The Security of this Method

Theoretically, using this algorithm to generate a password is no more secure than using your password in the first place. This is because if the attacker gets ahold of your base password ("MyPassword"), and assuming the algorithm is public (which it would need to be for this method to become widespread), there is nothing stopping them from generating your passwords for each site you visit.

In practice however, I would argue this method IS more secure. You can look at it from several different attack vectors:

Database Breach
If an attacker were to breach a database and collect the stored password hashes, his only route of attack would be to crack them. Brute force would take too long and a Mask Attack wouldn't reasonably succeed either with the Base85 encoding.
If the passwords weren't hashed (pray for that DB Admin) then the attacker could easily decode the Base85 encoding. But then all he'd be left with is a hash. Although he wouldn't need to crack this hash (or even strip the encoding) to login as you on that site, he wouldn't gain access to any of your other accounts without first discovering your base password.

Man In The Middle Attack
Ultimately, the hashed and encoded password you generate is being sent over the wire to the website. Hopefully that site uses HTTPS, but not all of them do. If an eavesdropper is sitting on your connection and they manage to read this password they can login as you, but like mentioned above it will only be for that site. Without your base password the eavesdropper will have no way to access your other accounts. This is a better outcome than if you didn't generate passwords, because in that case the eavesdropper could login to any account in which you've used the same username/password combo.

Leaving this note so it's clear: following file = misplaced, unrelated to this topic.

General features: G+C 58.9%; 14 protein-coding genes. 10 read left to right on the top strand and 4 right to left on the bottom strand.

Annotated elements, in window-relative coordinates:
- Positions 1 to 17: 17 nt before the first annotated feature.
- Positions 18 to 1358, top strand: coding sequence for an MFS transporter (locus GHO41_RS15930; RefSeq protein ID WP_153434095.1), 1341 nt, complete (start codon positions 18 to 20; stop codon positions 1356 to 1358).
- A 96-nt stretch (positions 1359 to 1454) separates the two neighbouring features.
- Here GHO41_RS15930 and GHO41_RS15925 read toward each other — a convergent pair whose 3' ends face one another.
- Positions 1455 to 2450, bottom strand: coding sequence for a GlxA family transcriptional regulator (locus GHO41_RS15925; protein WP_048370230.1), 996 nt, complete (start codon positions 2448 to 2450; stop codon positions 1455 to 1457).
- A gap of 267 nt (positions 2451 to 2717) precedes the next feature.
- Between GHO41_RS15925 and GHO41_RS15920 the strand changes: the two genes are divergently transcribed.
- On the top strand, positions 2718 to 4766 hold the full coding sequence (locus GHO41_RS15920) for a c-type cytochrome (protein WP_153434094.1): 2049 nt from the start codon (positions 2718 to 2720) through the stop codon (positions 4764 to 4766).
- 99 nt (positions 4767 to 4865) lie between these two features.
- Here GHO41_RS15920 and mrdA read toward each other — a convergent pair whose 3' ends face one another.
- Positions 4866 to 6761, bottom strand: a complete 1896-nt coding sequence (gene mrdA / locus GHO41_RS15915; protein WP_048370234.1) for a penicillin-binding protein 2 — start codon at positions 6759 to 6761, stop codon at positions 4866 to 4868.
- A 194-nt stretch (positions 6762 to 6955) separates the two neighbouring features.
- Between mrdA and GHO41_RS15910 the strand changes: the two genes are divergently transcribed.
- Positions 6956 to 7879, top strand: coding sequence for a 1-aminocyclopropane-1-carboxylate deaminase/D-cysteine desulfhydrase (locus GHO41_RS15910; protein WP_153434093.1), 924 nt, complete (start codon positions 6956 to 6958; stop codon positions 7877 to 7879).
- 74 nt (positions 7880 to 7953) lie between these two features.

Brute Force/Mask Attack
If a malicious actor is attempting to brute force your base password, then your generated passwords will be no more secure than using a regular, non-generated password (assuming the actor knows the algorithm you used to generate those passwords). In this case generating passwords doesn't add any extra security, but it doesn't diminish the security at all either. This attack vector requires you as an individual to be targeted as well, which in practice is much less likely to happen than the above methods. That said, it's still possible, so make sure to choose a secure base password.

Uncovering Your Base Password
As it stands, the ONLY way an attacker could generate the passwords for all of your sites is if they knew your base password. There are only two ways they can get this (without you directly telling them).